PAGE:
The School Superintendent
School superintendents work with the school board to develop goals for the district. They also provide leadership and oversee the educational enterprise in the district. The superintendent is responsible for managing day-to-day operations, preparing and administering the district’s budget, organizing the district’s central administration, and ensuring that the district focuses on its primary mission—student academic achievement and progress.
The superintendent is hired by the school board. While the board’s focus is governance and oversight of management, the superintendent’s focus is on implementation and management. In larger school districts, superintendents may have assistant, deputy, or associate superintendents in charge of particular divisions, such as curriculum or technology.
In general terms, the superintendent’s responsibilties are:
Policy development and implementation
The superintendent advises the school board on the need for new policies based on input from staff and advisory committees, legislators, and state agency staff. Following the superintendent’s policy recommendation, if the board adopts the policy, the superintendent develops and implements appropriate procedures to satisfy the requirements of the new policy.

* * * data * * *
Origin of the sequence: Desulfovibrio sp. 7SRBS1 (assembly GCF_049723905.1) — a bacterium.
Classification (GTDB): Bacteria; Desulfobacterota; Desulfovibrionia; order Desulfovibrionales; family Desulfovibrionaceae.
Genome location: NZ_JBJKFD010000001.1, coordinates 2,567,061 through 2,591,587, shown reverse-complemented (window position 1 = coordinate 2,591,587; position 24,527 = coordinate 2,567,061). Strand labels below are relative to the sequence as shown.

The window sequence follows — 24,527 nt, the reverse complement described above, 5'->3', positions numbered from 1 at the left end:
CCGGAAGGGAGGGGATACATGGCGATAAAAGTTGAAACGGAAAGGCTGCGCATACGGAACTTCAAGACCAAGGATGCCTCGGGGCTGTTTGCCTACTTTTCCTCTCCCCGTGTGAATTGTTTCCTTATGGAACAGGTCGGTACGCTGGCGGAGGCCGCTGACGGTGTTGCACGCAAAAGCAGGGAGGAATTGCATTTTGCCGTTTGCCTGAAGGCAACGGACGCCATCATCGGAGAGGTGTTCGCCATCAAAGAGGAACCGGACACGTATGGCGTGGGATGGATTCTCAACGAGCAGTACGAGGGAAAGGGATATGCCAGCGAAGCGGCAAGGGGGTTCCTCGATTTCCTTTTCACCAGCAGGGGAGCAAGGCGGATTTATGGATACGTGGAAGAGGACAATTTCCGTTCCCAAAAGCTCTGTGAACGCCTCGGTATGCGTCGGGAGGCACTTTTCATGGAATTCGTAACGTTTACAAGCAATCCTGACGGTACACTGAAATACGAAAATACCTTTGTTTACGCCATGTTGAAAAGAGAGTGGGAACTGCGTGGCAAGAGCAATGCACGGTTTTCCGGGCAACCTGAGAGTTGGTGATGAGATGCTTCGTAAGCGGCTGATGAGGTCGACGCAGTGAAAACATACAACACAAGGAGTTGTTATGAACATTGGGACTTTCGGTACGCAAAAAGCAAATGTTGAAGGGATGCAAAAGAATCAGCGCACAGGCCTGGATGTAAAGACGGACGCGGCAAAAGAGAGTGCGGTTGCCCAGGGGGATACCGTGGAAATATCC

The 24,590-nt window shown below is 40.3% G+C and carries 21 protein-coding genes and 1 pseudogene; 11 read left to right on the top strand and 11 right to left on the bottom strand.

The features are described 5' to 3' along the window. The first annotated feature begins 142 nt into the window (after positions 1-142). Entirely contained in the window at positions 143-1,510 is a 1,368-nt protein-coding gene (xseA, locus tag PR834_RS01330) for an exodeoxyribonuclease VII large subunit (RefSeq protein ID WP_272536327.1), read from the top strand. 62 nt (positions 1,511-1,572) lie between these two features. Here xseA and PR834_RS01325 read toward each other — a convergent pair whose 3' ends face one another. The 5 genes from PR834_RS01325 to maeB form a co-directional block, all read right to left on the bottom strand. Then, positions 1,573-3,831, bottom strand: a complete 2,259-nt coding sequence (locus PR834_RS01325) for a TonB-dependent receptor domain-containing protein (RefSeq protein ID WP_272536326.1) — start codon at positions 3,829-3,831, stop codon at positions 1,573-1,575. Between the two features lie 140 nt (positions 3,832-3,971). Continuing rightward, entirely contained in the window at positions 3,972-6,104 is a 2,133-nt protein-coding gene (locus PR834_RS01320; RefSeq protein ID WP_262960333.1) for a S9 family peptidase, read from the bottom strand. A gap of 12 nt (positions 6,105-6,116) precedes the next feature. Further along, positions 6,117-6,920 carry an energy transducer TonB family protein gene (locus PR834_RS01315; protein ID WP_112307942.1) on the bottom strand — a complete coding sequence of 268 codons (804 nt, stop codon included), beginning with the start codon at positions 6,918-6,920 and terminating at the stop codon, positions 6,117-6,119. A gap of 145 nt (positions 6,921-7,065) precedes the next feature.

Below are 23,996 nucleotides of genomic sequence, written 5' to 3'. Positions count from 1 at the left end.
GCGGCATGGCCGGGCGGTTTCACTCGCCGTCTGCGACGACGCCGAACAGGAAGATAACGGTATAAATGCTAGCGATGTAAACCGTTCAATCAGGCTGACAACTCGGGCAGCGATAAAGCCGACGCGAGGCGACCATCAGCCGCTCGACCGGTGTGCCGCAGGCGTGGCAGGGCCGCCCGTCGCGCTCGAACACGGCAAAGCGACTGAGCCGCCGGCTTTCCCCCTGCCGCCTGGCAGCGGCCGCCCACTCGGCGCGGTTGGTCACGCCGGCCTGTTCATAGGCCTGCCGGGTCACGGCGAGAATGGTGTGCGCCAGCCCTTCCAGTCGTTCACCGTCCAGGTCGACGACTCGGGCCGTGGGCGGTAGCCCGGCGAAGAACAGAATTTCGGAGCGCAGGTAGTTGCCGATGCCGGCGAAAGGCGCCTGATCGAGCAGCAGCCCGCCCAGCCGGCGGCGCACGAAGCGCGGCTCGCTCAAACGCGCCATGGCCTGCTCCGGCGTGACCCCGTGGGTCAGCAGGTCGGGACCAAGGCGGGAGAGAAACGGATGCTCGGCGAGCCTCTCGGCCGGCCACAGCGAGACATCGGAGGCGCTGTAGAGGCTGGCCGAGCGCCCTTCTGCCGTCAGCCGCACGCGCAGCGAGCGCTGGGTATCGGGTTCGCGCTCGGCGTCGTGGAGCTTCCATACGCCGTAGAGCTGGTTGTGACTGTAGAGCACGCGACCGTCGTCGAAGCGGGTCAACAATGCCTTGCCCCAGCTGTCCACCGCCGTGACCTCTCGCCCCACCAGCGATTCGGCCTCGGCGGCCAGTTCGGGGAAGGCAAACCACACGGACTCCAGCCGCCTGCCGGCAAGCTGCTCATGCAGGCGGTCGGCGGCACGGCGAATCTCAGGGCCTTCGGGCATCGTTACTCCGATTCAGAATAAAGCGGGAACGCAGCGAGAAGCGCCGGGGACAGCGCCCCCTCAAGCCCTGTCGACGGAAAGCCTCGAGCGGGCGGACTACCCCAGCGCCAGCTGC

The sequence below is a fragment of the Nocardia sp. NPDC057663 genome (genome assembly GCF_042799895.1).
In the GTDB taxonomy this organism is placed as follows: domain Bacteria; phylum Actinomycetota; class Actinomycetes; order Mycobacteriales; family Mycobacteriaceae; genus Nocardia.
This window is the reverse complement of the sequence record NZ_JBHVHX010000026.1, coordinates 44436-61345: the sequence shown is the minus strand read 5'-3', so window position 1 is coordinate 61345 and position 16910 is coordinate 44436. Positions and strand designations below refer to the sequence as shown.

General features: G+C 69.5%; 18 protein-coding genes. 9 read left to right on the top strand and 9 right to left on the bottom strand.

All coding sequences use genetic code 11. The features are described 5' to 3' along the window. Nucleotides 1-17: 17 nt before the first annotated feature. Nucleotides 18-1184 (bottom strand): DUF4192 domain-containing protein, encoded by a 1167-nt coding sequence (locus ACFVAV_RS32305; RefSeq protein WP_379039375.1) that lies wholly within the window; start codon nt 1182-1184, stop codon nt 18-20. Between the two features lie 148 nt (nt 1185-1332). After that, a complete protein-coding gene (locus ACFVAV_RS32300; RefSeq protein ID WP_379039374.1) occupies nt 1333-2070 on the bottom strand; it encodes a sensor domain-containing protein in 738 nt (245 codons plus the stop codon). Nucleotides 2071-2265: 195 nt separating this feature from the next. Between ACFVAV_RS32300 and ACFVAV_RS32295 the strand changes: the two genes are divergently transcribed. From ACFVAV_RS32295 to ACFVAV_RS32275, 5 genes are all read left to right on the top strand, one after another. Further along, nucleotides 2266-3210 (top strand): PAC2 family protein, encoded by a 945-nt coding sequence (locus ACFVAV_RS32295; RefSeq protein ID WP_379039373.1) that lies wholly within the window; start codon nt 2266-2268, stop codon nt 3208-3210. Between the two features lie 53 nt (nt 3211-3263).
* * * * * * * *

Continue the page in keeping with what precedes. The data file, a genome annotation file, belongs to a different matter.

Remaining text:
The superintendent provides administrative leadership and manages district day-to-day operations.
Recommendation and evaluation of staff
The superintendent recommends staff to be hired; is responsible for performance evaluations; and makes suggestions for renewal, nonrenewal, and dismissal of staff (as provided by policy).
The superintendent prepares a budget, makes revisions as requested by the board, administers the board-adopted budget, and makes purchasing decisions as defined by board policy and budget constraints.
The superintendent leads the administrative effort to plan for, operate, maintain, evaluate, and supervise improvements to school and district facilities.
The superintendent communicates with a diverse range of individuals and groups, such as legislators, the Texas Education Agency, the regional education service center, parents, board members, principals, attorneys, teachers, local business owners, and the media.